Reports on Observance of Standards and Codes

Bulgaria and the IMF

Bulgaria ROSC
I.  Overview
II.  Data Dissemination
III.  Fiscal Transparency
IV.  Transparency of Monetary Policy
V.  Banking Supervision
VI.  System of Deposit Insurance
VII.  Insurance Supervision
VIII.  Securities Market Supervision

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I.  Overview

Prepared by a staff team from the International Monetary Fund on the basis of information provided by the Bulgarian authorities.

Prepared in August 1999 and reissued in March 2000

1.  Since mid-1997, Bulgaria has implemented wide-ranging reforms under a comprehensive economic adjustment program. In July 1997, a currency board arrangement was adopted to anchor the stabilization strategy. Structural reforms have been initiated in all key areas, and they have resulted in accelerated enterprise privatization and restructuring, strengthened prudential regulations and banking supervision, improved public expenditure management and tax administration, and further price and trade liberalization.1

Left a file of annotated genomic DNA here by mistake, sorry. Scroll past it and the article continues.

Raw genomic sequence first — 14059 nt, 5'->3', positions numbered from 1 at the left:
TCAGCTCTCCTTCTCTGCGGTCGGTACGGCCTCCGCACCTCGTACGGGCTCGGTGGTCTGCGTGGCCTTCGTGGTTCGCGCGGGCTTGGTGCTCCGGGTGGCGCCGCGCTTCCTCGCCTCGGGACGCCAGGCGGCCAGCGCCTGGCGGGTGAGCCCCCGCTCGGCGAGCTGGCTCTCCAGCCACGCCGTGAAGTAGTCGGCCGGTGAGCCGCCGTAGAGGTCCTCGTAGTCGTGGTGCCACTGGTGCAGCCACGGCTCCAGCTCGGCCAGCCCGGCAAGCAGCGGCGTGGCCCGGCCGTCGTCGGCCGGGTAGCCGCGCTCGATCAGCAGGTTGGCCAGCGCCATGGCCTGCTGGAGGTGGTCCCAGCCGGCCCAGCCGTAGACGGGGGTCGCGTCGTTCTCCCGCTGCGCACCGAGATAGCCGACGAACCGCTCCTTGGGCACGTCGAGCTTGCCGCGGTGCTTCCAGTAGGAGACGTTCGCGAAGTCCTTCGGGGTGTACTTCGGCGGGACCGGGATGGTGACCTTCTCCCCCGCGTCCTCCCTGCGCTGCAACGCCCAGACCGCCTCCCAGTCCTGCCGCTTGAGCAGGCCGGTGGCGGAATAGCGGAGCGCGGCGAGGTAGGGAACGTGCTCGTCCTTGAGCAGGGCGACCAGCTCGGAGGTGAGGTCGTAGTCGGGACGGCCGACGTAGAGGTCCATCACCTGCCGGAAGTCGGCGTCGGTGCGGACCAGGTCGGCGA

2.  Within the context of the adjustment program, Bulgaria has made considerable efforts to improve the process of formulating economic policies and disseminating information on these policies and their outcomes to the public. The Bulgarian authorities have aimed at increased transparency in economic and social statistics, in fiscal, monetary, and financial policies, and in banking supervision. In addition, they have striven to adhere to international standards, often going beyond the disclosure elements, including in the area of financial policies. To these ends, laws and regulations have been revamped in the areas of statistics, banking supervision, deposit insurance, insurance supervision, securities market, and accounting, and further amendments are in the pipeline. Moreover, the 1999 budget included several expenditure and revenue-related reforms toward more transparent government operations.